Wednesday, January 21, 2004

Martha on Trial

Lileks is back to watching his kid. He writes, Back to the dad-at-home routine, and I couldn't be more pleased. "It's a daddy day tomorrow," I said to Gnat, and her eyes lit up. "Yay!" My sentiments, exactly. Why does it always sound cooler when guys stay home with the kids?

Yesterday, after dinner, I gave up. I ran out of steam and couldn't manage the rest of the evening routine. I put on the Food Network since it amuses all. Jonah likes the mixing and the pouring. Ian just enjoys seeing people eat. The three of us sat on the sofa waiting for Steve to come home and be a better parent.

The show on the Food Network was called Almost Cooking or something like that. The woman dressed like she just came home from work in a sensible sweater and flipped up hair. No pretense of being a chef or anything. Which was good, because she explained how to spice up your mac and cheese from a box with an envelope of Taco mix. Voila. Mexican Macaroni and Cheese.

OK, I'm not above mac n' cheese. In fact, we ate it last night, the quite excellent Annie's Organic kind. But I hardly think that mac n' cheese from a box really deserves a segment on the food network.

What is going on? Are we seeing a shift from the Martha Stewart dominated 90s. Is there a Martha backlash? Is there more than Martha on trial right now? Is the whole lifestyle before the judge as well? Hmmm. Mixed feelings.

A friend of mine is a former editorial assistant for Betty Crocker Publishing, which is a subsidiary of Simon & Schuster. Of course Betty Crocker is really a team of women, mostly based in the Mid-west, who come up with those creations. My friend nicknamed the cooking writers collectively as the Betties. The Betties had a fondness for canned pineapples, maraschino cherries, and Campbell's soup. Seemingly stuck in the 70s, they had no use for pesto, sun dried tomatoes, risotto, or fresh vegetables.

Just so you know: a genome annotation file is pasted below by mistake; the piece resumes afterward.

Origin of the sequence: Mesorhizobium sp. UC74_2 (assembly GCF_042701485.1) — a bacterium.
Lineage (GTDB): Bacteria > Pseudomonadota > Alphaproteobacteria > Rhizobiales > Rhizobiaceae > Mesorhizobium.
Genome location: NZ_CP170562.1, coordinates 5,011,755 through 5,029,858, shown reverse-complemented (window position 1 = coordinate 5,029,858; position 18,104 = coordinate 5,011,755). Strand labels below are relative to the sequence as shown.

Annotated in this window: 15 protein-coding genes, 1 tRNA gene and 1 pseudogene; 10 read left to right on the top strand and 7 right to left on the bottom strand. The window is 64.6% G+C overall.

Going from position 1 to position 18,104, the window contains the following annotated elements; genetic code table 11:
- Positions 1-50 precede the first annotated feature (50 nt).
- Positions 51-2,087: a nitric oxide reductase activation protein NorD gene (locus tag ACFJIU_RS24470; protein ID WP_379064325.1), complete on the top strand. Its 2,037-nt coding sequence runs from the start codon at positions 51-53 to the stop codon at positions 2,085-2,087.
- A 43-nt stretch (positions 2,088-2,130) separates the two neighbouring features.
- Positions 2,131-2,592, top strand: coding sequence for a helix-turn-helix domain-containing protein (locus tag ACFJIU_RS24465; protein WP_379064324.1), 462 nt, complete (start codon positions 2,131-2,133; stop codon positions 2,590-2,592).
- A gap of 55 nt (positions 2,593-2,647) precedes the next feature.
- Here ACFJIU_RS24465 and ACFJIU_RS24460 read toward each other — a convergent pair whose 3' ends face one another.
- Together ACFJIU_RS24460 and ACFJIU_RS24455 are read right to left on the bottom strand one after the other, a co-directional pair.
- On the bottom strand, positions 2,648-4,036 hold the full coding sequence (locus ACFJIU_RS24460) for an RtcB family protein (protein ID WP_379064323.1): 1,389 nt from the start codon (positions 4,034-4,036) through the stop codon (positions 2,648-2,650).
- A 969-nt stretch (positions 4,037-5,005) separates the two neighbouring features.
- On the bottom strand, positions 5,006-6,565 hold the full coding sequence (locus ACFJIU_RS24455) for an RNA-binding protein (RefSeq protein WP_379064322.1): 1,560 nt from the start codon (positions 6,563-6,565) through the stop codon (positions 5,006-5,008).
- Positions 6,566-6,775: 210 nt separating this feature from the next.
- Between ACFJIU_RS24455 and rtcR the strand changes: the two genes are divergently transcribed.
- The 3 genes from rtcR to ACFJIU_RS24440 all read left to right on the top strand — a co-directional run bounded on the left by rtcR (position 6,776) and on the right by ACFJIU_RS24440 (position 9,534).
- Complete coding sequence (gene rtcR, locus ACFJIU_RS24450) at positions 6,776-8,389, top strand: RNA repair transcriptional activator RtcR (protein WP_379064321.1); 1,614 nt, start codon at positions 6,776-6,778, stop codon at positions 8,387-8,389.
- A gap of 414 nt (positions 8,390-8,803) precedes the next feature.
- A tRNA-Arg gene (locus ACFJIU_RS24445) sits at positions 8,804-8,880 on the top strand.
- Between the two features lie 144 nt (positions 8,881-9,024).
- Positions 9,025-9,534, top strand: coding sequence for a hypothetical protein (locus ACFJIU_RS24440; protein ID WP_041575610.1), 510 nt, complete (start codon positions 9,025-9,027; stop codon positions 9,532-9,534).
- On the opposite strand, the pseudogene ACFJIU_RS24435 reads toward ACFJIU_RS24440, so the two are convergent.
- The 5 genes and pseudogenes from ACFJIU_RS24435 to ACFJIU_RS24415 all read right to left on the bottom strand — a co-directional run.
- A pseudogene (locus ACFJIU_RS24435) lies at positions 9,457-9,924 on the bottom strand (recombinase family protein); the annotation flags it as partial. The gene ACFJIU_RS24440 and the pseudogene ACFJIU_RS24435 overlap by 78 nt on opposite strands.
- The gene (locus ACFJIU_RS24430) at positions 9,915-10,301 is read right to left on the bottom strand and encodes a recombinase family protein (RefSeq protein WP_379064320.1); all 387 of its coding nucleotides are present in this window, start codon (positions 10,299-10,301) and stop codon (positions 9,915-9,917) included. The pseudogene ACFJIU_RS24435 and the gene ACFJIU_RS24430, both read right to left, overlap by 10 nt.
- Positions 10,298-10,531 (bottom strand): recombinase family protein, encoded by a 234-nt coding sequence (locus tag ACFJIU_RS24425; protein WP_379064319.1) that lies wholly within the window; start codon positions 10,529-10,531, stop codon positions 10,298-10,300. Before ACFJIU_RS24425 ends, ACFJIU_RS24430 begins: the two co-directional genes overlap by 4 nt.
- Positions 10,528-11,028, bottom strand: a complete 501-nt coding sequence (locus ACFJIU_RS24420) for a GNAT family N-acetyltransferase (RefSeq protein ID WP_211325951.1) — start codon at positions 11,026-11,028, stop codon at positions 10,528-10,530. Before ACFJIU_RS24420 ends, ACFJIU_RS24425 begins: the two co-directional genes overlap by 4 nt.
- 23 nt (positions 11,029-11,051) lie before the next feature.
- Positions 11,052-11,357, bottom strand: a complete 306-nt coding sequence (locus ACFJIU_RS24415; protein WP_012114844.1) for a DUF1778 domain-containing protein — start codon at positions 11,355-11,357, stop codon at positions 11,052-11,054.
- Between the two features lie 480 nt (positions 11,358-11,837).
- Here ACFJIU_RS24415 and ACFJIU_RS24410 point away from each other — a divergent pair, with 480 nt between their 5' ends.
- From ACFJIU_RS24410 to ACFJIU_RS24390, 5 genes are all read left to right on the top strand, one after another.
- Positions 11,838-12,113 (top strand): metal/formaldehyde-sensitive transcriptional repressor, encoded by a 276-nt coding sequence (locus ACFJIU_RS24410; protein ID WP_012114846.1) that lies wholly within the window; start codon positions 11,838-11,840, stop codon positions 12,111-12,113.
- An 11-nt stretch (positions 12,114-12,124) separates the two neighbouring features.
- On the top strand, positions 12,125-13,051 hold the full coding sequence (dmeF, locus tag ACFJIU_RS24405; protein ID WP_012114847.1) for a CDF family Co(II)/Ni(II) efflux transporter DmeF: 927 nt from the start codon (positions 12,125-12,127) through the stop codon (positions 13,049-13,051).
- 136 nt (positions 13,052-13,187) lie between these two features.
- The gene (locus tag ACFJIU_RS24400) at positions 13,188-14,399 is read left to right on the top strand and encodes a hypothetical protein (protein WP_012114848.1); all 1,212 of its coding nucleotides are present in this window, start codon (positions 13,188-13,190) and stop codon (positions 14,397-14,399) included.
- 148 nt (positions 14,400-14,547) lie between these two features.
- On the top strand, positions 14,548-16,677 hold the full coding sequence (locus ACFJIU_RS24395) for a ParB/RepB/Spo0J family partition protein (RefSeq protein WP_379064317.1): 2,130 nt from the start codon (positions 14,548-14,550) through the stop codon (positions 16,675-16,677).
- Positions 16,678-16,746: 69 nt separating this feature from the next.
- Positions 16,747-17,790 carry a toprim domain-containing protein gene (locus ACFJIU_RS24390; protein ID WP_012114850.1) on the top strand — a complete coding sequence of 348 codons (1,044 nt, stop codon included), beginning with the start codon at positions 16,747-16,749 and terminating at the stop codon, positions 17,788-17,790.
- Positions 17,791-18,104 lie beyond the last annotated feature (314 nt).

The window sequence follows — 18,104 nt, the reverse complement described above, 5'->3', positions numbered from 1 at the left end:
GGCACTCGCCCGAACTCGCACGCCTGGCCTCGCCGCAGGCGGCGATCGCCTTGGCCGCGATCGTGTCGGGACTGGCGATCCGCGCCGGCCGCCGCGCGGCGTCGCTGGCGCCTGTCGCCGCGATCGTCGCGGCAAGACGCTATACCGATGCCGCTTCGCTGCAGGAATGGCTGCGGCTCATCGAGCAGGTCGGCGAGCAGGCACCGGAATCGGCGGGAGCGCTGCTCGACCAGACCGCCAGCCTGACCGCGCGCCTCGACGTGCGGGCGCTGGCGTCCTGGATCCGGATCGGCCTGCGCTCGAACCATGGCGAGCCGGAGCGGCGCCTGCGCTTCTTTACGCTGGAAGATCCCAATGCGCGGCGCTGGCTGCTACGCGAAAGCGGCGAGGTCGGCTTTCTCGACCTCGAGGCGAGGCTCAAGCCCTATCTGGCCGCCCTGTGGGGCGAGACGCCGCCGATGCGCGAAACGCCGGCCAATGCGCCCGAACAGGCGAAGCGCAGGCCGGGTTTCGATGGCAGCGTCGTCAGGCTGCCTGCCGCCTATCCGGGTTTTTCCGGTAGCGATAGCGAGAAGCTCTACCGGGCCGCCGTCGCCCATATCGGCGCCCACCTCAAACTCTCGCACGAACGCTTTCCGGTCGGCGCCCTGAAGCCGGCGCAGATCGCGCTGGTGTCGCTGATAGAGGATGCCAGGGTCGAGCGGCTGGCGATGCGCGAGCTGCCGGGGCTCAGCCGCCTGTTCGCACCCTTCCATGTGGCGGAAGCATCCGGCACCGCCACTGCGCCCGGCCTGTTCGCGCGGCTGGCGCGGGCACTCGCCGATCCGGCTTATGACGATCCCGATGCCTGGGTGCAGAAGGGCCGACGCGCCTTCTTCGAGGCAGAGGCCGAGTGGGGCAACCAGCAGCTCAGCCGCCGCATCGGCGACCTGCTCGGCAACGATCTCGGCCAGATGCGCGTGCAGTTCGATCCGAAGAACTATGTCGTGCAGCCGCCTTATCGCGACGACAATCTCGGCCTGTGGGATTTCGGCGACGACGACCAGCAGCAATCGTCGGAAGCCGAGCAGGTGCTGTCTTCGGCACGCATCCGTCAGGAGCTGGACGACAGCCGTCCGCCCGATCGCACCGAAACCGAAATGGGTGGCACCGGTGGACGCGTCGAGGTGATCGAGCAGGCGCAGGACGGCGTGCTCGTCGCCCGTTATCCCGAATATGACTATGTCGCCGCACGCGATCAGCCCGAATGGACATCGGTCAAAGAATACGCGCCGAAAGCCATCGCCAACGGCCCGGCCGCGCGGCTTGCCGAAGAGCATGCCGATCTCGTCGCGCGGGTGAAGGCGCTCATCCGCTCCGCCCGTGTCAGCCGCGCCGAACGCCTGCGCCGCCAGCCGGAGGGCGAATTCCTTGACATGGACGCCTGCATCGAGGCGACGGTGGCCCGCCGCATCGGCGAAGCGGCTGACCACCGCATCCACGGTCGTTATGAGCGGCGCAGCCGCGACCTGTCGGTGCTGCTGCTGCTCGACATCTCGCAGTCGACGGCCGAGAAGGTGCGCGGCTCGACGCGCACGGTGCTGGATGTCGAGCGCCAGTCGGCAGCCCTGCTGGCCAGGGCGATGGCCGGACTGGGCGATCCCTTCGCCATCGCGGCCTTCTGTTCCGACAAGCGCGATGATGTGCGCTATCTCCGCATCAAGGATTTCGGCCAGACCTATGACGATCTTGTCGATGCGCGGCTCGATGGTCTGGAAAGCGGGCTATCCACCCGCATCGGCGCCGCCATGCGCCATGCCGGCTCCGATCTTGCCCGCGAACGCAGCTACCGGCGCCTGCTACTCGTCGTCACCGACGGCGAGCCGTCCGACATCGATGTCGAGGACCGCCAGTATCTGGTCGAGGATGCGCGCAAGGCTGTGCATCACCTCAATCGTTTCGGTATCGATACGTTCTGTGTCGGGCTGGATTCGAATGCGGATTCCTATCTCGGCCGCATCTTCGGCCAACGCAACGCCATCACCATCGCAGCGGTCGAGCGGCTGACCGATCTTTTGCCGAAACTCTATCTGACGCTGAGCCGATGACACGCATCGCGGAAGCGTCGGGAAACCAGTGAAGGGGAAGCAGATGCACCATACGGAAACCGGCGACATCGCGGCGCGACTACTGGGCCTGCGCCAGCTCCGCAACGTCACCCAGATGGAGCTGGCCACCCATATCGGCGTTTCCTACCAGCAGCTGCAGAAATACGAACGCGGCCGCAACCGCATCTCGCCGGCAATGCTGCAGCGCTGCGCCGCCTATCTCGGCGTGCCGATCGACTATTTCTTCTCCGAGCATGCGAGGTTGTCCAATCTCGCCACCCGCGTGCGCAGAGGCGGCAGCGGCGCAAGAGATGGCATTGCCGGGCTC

I know the Betties' cooking well. My mom did it. Once a week, she would simmer chicken breasts, add a cylinder of cream of mushroom soup, and pour the glop over white rice. I liked it.

I'm very interested in cooking styles and tastes and what that says about a particular era. The 70s tuna casserole says easy, efficient, who cares about food when you can smoke a lot. The 90s Martha Stewart 50 steps to perfection cooking says quality, image, wealth.

Does this show represent a new era in cooking or was it just a horrible mistake? My dad has a theory that a decade doesn't really become its own until after three years. 1962 was very much like the 50s. 1972 was still part of the late 1960s. Now that we've hit 2004, we should be starting to see the unique qualities of this decade that separate it from the 1990s. Of course, Dad also thinks that the Beatles didn't really write Sergeant Pepper, so I'm not so sure how much we trust his views on cultural issues.

Things to Read

Check out this cool planned suburb in the Netherlands.

An excellent article on the working poor and the discussion at Crooked Timber.

Tim Burke froths at the mouth over academic journals.

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